In the wake of the latest of a series of shocking, or perhaps not-so-shocking, sexual-harassment scandals, Whoopi Goldberg voiced her opinion on women who accepted settlements from their employers and promised confidentiality:
Speaking of the Weinstein revelations this week on the talk show “The View,” Goldberg made a plea for women to stop taking payouts in exchange for keeping silent about harassment. "We need to start talking to our sisters and say, ‘You do not have to take this,’” Goldberg said. “’Your career does not rise and fall on this. Because if you take this, people are going to assume that you’re OK with the behavior.’”
Whoopi’s solution might work for the likes of Gretchen Carlson and Kate Winslet—wealthy and accomplished women, well-established in their careers. But what of the 19-year-old intern or the single mom who works paycheck-to-paycheck as an administrative assistant? Do we ask them to file a discrimination charge with the Equal Employment Opportunity Commission and stay at a workplace where they are being harassed and threatened? Should they quit with no payment?
Even Mayim Bialik of the hit series The Big Bang Theory, has come out to say that as a 41-year-old actress, she still makes choices she thinks of as “self-protecting and wise.” Those choices include dressing modestly and not acting flirtatiously with men.
Are we once again asking women to step up to solve a problem they didn’t create? With due respect to men harassed by women, and women and men harassed by offenders of the same sex, the vast majority of victims are women and perpetrators men. The victim is rarely the person with power, monetary or otherwise.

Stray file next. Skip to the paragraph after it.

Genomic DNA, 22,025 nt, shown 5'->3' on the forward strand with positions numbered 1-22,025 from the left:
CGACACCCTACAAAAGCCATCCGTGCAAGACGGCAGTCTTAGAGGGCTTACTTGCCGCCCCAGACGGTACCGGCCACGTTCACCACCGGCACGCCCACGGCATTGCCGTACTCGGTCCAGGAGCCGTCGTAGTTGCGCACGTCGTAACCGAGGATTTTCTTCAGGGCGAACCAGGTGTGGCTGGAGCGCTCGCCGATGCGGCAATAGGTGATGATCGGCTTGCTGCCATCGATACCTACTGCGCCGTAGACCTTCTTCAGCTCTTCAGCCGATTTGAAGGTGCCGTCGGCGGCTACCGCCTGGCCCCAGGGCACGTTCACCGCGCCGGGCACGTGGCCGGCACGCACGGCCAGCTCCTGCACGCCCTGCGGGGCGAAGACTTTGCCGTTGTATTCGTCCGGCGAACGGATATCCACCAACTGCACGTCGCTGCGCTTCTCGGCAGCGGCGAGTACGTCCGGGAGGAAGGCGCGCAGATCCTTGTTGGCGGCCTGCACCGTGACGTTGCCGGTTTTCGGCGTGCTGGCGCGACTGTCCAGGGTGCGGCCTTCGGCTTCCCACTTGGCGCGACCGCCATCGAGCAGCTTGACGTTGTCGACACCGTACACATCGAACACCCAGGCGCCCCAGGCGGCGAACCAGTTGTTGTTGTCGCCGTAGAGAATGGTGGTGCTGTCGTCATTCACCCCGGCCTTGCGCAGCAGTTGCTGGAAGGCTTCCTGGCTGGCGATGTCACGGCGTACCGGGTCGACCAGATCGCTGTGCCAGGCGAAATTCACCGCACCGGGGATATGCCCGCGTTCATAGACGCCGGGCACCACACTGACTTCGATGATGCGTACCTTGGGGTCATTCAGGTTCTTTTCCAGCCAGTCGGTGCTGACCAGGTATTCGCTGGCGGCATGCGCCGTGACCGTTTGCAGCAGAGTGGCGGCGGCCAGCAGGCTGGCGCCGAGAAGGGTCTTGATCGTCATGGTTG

Most employment attorneys are aware of the findings contained in the Report of the Co-Chairs of the EEOC Select Task Force on the Study of Harassment in the Workplace, issued in 2016, which unsurprisingly concluded that sexual harassment remains a significant workplace issue and that efforts at workplace training has done little to control it. It is hard to think that women turning down six-figure settlements and dressing modestly will do the trick.
As an attorney who spends most of my time assisting employers who genuinely want to provide safe and comfortable work environments for all employees and defending them when the issue is in dispute, I have to question whether the time has come for businesses to step up more publicly to be part of the solution. Private secondary schools have faced this challenge head-on recently, by refusing to protect proven perpetrators of abuse with secret agreements.
To be sure, there is still a need for confidentiality and non-disparagement clauses in settlement agreements. When the facts are contested or when there is real possibility that the claims have little merit, parties do still come to settlements, some involving payment. In those instances, confidentiality is critical for the protection of all. However, when there is proven misbehavior, one can question the legitimacy of silencing the victim if he or she wants to share the story and perhaps protect others from a similar fate. It is time for business to stand up, admit that there is a problem, and be part of the solution.
Charla Bizios Stevens is with McLane Middleton, a professional association in the greater Boston, Massachusetts, area.